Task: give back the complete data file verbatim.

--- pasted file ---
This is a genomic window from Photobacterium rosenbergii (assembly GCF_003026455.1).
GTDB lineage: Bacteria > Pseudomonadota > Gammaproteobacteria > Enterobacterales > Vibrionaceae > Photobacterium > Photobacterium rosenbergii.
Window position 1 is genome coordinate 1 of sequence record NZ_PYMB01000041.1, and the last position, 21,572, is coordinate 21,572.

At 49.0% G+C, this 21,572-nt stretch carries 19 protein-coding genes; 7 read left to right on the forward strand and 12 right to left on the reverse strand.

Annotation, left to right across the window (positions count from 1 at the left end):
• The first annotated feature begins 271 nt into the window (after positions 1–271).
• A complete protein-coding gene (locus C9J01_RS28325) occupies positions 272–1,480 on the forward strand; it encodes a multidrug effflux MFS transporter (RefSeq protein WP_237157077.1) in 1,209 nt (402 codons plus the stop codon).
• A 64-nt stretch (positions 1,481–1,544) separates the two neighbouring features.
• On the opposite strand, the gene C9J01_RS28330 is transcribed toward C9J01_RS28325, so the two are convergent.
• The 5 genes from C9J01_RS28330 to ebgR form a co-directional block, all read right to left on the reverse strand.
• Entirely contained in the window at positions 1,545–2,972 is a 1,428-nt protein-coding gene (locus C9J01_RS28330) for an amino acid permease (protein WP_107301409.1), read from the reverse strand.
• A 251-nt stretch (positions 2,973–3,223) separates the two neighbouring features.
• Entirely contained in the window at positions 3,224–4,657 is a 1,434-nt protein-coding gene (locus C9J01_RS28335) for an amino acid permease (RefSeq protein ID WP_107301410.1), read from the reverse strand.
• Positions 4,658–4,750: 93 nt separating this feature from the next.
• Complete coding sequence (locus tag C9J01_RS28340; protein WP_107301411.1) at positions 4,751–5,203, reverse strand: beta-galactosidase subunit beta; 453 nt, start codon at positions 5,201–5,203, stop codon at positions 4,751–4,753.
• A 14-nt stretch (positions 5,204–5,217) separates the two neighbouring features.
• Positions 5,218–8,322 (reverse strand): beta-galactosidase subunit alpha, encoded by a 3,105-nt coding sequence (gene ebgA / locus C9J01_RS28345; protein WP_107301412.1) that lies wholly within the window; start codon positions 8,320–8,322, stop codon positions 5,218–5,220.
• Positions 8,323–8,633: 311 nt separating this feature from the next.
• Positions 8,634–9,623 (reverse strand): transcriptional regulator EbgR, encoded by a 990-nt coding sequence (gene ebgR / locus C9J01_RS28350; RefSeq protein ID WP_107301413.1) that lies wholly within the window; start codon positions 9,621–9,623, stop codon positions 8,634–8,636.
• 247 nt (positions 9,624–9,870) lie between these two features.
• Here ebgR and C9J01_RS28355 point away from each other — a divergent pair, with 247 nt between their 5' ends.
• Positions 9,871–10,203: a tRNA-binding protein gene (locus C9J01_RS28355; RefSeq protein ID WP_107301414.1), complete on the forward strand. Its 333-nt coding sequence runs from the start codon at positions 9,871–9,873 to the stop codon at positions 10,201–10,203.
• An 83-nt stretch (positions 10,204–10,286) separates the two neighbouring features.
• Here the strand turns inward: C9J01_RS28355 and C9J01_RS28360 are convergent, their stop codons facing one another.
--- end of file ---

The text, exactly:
This is a genomic window from Photobacterium rosenbergii (assembly GCF_003026455.1).
GTDB lineage: Bacteria > Pseudomonadota > Gammaproteobacteria > Enterobacterales > Vibrionaceae > Photobacterium > Photobacterium rosenbergii.
Window position 1 is genome coordinate 1 of sequence record NZ_PYMB01000041.1, and the last position, 21,572, is coordinate 21,572.

At 49.0% G+C, this 21,572-nt stretch carries 19 protein-coding genes; 7 read left to right on the forward strand and 12 right to left on the reverse strand.

Annotation, left to right across the window (positions count from 1 at the left end):
• The first annotated feature begins 271 nt into the window (after positions 1–271).
• A complete protein-coding gene (locus C9J01_RS28325) occupies positions 272–1,480 on the forward strand; it encodes a multidrug effflux MFS transporter (RefSeq protein WP_237157077.1) in 1,209 nt (402 codons plus the stop codon).
• A 64-nt stretch (positions 1,481–1,544) separates the two neighbouring features.
• On the opposite strand, the gene C9J01_RS28330 is transcribed toward C9J01_RS28325, so the two are convergent.
• The 5 genes from C9J01_RS28330 to ebgR form a co-directional block, all read right to left on the reverse strand.
• Entirely contained in the window at positions 1,545–2,972 is a 1,428-nt protein-coding gene (locus C9J01_RS28330) for an amino acid permease (protein WP_107301409.1), read from the reverse strand.
• A 251-nt stretch (positions 2,973–3,223) separates the two neighbouring features.
• Entirely contained in the window at positions 3,224–4,657 is a 1,434-nt protein-coding gene (locus C9J01_RS28335) for an amino acid permease (RefSeq protein ID WP_107301410.1), read from the reverse strand.
• Positions 4,658–4,750: 93 nt separating this feature from the next.
• Complete coding sequence (locus tag C9J01_RS28340; protein WP_107301411.1) at positions 4,751–5,203, reverse strand: beta-galactosidase subunit beta; 453 nt, start codon at positions 5,201–5,203, stop codon at positions 4,751–4,753.
• A 14-nt stretch (positions 5,204–5,217) separates the two neighbouring features.
• Positions 5,218–8,322 (reverse strand): beta-galactosidase subunit alpha, encoded by a 3,105-nt coding sequence (gene ebgA / locus C9J01_RS28345; protein WP_107301412.1) that lies wholly within the window; start codon positions 8,320–8,322, stop codon positions 5,218–5,220.
• Positions 8,323–8,633: 311 nt separating this feature from the next.
• Positions 8,634–9,623 (reverse strand): transcriptional regulator EbgR, encoded by a 990-nt coding sequence (gene ebgR / locus C9J01_RS28350; RefSeq protein ID WP_107301413.1) that lies wholly within the window; start codon positions 9,621–9,623, stop codon positions 8,634–8,636.
• 247 nt (positions 9,624–9,870) lie between these two features.
• Here ebgR and C9J01_RS28355 point away from each other — a divergent pair, with 247 nt between their 5' ends.
• Positions 9,871–10,203: a tRNA-binding protein gene (locus C9J01_RS28355; RefSeq protein ID WP_107301414.1), complete on the forward strand. Its 333-nt coding sequence runs from the start codon at positions 9,871–9,873 to the stop codon at positions 10,201–10,203.
• An 83-nt stretch (positions 10,204–10,286) separates the two neighbouring features.
• Here the strand turns inward: C9J01_RS28355 and C9J01_RS28360 are convergent, their stop codons facing one another.